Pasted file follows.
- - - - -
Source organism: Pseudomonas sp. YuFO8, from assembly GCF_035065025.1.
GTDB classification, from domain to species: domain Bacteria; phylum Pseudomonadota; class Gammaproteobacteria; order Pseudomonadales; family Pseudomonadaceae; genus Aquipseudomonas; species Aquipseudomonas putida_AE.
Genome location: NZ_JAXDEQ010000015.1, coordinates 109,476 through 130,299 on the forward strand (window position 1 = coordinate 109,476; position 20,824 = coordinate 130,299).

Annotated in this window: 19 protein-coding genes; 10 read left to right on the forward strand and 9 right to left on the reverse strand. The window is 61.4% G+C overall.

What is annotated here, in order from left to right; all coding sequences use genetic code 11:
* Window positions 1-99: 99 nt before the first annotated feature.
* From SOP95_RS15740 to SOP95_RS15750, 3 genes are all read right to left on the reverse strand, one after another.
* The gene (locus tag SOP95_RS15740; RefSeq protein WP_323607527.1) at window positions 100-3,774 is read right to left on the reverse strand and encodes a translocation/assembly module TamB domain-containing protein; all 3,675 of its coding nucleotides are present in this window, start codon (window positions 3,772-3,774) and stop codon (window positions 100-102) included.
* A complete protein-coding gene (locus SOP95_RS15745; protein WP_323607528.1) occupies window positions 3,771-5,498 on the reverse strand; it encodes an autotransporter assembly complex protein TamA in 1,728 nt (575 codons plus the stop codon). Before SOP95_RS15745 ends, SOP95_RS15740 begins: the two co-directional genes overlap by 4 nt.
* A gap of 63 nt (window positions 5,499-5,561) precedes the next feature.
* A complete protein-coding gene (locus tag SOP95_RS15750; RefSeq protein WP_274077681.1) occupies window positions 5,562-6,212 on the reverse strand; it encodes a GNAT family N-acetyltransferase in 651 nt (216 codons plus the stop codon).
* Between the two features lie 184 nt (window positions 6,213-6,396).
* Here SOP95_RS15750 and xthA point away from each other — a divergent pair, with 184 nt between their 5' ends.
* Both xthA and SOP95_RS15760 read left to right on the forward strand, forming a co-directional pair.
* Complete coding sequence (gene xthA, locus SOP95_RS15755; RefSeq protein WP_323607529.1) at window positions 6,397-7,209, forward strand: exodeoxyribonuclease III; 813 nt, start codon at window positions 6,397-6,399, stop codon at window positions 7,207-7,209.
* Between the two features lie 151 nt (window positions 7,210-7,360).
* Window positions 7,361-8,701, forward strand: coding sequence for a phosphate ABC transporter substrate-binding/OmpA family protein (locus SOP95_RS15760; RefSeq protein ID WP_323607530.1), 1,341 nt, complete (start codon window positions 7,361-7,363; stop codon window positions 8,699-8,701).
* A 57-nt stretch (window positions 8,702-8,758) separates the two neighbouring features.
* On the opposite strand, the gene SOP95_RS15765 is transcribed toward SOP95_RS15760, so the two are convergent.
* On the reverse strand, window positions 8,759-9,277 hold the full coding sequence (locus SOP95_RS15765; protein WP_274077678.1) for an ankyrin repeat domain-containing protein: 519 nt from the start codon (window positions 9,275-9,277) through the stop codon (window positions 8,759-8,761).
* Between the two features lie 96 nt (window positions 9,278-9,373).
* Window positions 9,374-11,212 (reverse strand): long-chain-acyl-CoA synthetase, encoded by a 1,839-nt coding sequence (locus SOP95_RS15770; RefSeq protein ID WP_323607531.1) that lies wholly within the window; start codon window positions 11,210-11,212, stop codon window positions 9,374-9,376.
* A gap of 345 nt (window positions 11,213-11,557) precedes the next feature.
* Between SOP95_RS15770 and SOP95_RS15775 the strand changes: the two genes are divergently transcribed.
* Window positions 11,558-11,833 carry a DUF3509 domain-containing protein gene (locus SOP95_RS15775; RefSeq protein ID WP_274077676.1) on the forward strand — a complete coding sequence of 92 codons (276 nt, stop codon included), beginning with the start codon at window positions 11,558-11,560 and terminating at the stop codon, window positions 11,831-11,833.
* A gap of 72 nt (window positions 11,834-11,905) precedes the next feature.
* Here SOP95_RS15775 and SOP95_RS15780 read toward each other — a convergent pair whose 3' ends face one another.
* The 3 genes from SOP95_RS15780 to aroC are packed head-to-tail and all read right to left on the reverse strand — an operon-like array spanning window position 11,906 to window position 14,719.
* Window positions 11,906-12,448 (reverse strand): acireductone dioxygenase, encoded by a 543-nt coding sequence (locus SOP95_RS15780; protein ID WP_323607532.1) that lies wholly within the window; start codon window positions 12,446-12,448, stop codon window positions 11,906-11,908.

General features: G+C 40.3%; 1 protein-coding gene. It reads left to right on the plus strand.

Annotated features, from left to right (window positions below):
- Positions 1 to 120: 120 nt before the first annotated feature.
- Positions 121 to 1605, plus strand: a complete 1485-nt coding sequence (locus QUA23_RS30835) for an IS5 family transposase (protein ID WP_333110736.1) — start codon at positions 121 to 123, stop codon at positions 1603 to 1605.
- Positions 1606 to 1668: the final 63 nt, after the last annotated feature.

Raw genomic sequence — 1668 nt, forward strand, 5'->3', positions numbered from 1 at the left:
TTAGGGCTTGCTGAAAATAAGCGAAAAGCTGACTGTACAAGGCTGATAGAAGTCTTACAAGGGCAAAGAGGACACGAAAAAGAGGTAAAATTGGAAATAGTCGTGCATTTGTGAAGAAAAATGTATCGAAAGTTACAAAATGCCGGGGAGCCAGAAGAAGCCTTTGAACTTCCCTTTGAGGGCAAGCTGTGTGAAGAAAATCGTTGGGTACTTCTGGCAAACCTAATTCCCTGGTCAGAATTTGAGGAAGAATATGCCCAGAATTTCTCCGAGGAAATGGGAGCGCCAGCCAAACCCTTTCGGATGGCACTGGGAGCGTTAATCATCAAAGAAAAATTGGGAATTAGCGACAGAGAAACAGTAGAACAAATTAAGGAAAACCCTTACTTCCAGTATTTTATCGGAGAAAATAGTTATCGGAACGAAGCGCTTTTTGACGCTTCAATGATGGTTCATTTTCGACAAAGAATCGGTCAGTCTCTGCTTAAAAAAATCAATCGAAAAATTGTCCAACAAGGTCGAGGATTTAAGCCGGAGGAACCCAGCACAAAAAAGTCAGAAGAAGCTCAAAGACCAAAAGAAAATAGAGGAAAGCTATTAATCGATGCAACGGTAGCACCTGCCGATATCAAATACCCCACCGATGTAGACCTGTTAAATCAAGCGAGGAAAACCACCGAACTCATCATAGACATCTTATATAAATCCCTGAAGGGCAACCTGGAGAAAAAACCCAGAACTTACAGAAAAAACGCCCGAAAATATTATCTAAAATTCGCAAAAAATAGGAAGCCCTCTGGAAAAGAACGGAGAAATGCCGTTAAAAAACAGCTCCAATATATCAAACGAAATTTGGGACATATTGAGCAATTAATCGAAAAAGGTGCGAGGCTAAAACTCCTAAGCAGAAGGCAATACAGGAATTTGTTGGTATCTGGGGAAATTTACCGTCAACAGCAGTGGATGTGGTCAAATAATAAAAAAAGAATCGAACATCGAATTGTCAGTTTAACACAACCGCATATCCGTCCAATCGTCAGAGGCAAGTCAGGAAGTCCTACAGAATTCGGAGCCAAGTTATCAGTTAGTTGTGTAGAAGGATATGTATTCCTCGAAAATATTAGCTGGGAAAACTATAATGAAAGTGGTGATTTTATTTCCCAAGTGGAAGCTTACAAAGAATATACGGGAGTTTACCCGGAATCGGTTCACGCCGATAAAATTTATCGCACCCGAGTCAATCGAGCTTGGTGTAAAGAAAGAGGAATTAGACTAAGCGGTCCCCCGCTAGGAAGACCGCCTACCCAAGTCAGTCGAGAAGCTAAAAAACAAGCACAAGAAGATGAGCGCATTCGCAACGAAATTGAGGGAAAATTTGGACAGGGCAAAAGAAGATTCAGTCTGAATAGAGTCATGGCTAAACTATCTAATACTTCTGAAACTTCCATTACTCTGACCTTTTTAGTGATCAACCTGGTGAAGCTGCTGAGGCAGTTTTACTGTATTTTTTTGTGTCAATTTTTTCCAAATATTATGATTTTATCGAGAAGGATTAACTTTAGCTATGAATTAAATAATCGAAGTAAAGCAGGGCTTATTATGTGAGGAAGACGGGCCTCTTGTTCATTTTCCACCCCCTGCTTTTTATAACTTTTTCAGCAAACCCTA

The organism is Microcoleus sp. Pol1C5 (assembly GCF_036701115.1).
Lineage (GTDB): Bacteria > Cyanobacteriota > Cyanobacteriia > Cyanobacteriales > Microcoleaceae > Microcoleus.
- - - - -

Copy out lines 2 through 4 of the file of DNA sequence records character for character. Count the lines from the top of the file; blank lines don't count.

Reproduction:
GTDB classification, from domain to species: domain Bacteria; phylum Pseudomonadota; class Gammaproteobacteria; order Pseudomonadales; family Pseudomonadaceae; genus Aquipseudomonas; species Aquipseudomonas putida_AE.
Genome location: NZ_JAXDEQ010000015.1, coordinates 109,476 through 130,299 on the forward strand (window position 1 = coordinate 109,476; position 20,824 = coordinate 130,299).

Annotated in this window: 19 protein-coding genes; 10 read left to right on the forward strand and 9 right to left on the reverse strand. The window is 61.4% G+C overall.